Rasputin launched only last week, barely before Halloween. As the title suggests, the lead figure is the historical Grigori Rasputin who was associated with the family of Tsar Nicholas and most infamous for the unusual way he died (drowning after surviving poison, stabbing, shooting and beating). The various "mysteries of the unexplained" books made a lot of hay out of Rasputin's death and books such as those would be where I first learned of him. Beyond those books and a grade 11 curriculum which included viewing the 1971 film Nicholas and Alexandria, that's the extent of my knowledge.
However, the back cover references another film - The Man Who Shot Liberty Valance - when it quotes, "When the legend becomes fact, print the legend." Thus, although the historical Rasputin was likely not a master of mystic arts, we're in the realm of fiction here - the historical record is merely a jumping-off point.
Because Grecian & Rossmo are dealing with a well-known historical story, it's interesting to see how they chose to approach the subject of Rasputin's death; the issue opens with Rasputin poisoned to drink the poisoned wine which will (at least in the historical version) soon lead to his demise. Rather than a slow burn to this moment, Grecian & Rossmo put out there in the first issue. While it's not quite clear where the story is going to carry on from here, there's a sense that they're not holding back from the audience, rather putting their strongest foot forward. It actually takes a little chutzpah to open their first story by tackling the lead character's last story. It suggests they're not only free from fidelity to the historical account, but free to subvert the audience's expectations.
The bulk of the issue is devoted to a flashback to Rasputin's youth in Siberia. These events serve to affirm his mystic powers and demonstrate something of his conscience. The flashback portion is very light on dialogue - so much so that if you told your local comic dealer to tie his shoelace, you might have the entire script read by the time he looked up again. However, you'd be cheating yourself out of some very fine storytelling if you did.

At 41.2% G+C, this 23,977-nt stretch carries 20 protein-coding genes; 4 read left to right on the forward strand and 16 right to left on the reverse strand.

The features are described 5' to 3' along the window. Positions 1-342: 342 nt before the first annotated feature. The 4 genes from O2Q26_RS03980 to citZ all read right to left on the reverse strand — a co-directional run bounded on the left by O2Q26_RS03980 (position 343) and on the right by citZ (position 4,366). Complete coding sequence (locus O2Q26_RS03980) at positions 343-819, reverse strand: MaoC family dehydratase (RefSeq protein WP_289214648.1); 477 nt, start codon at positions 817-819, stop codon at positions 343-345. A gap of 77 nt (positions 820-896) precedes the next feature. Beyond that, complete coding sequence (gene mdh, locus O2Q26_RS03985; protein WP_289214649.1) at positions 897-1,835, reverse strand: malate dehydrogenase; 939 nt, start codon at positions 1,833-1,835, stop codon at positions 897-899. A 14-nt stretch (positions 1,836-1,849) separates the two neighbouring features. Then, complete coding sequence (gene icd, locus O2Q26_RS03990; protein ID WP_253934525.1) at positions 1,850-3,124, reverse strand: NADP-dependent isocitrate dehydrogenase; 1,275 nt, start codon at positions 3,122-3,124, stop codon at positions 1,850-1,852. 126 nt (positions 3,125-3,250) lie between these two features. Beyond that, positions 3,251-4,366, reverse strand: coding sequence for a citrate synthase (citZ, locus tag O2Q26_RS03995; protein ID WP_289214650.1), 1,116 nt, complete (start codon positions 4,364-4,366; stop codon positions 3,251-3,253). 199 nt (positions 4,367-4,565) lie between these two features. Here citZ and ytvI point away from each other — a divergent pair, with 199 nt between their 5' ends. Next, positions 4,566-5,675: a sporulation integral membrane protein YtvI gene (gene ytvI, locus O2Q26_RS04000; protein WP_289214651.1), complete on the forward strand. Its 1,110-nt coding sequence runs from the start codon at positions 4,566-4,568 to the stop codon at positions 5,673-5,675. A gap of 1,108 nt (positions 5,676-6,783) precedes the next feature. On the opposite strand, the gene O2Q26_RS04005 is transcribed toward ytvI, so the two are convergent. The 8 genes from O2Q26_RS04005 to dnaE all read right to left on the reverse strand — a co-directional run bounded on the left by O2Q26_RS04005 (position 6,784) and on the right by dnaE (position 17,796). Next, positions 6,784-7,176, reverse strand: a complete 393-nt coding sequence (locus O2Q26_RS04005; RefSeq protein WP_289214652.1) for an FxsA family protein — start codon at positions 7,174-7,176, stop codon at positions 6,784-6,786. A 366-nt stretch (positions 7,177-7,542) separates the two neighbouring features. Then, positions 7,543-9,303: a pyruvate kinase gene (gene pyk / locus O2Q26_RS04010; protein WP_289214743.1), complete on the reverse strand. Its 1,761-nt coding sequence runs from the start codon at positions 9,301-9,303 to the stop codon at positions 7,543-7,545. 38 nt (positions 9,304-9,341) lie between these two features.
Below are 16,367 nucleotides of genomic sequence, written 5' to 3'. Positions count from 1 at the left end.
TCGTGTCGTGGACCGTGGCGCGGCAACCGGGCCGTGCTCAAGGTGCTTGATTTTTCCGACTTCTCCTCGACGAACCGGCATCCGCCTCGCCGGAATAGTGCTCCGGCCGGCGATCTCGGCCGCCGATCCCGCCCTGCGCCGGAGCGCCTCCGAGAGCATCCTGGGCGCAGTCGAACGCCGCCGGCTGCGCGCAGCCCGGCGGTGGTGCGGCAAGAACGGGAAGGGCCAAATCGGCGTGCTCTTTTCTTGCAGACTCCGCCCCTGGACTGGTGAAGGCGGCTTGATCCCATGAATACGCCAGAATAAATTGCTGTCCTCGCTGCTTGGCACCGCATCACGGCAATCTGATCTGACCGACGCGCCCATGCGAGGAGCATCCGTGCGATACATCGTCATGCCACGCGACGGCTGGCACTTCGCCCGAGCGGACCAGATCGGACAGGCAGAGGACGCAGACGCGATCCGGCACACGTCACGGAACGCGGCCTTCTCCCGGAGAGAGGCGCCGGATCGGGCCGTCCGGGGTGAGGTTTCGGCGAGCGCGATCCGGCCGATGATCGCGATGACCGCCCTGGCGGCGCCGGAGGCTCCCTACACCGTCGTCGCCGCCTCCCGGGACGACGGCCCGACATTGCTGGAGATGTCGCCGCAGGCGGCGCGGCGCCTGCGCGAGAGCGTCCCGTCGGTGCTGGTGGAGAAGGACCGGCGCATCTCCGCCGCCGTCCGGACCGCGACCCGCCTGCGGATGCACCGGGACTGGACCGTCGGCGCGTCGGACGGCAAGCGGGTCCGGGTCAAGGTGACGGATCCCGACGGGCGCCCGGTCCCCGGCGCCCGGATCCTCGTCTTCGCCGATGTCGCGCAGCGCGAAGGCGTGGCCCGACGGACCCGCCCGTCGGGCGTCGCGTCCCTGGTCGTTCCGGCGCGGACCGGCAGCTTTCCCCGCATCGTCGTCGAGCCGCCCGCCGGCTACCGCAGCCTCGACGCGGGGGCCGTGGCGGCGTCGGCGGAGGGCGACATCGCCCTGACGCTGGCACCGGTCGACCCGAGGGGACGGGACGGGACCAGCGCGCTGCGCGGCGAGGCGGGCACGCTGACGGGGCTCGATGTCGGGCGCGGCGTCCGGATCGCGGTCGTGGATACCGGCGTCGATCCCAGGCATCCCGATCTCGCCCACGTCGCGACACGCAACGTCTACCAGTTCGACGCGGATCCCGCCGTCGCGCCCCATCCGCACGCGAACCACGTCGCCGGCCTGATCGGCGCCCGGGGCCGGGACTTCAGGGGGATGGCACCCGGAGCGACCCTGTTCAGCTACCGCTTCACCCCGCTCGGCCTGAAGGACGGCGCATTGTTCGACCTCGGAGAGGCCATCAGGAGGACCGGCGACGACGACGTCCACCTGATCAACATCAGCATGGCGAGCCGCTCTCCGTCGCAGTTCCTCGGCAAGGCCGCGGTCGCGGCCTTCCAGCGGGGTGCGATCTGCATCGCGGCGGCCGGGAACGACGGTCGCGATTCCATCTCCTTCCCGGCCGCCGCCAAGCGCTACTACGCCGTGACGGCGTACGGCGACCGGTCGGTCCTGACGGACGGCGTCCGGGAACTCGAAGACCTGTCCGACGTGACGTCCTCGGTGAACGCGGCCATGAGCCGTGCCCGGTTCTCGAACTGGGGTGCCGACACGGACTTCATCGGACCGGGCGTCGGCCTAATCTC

The emphasis on telling the flashback story of young Rasputin and his father with very few words is an interesting show of 1) Grecian's humility, 2) Rossmo's confidence & 3) the ease of the duo's collaboration. It's at this point that I noticed Rasputin is a property owned jointly by Grecian & Rossmo. I think it's worth pointing this out since we still live in a time of "auteur theory comics" where writers (like Image's own Robert Kirkman) take all the ownership of their properties, sharing none with their artists. It's something Steve Ditko once noted when reacting to Stan Lee being called Spider-Man's sole creator - that the final creation was incomplete until Ditko's visuals brought it to life. If these writers are so hot, why aren't they selling their stories as prose? This is a story told by Grecian and Rossmo, not "a Grecian story adapted by Rossmo." Telling the death of Rasputin's father almost completely through visuals points to that.
I made a passing reference to Rasputin's conscience above. The flashback explores his character not through the lengthy monologues most writers adore, but through action and (intriguingly) inaction. Rasputin uses his powers to heal his mother; he uses his powers to save the life of a bear; he pointedly does not use his powers to save his father. All of this in virtual silence.
I don't know where Grecian & Rossmo will take this, but having followed them from start to finish on Proof, I have confidence the journey will be engaging!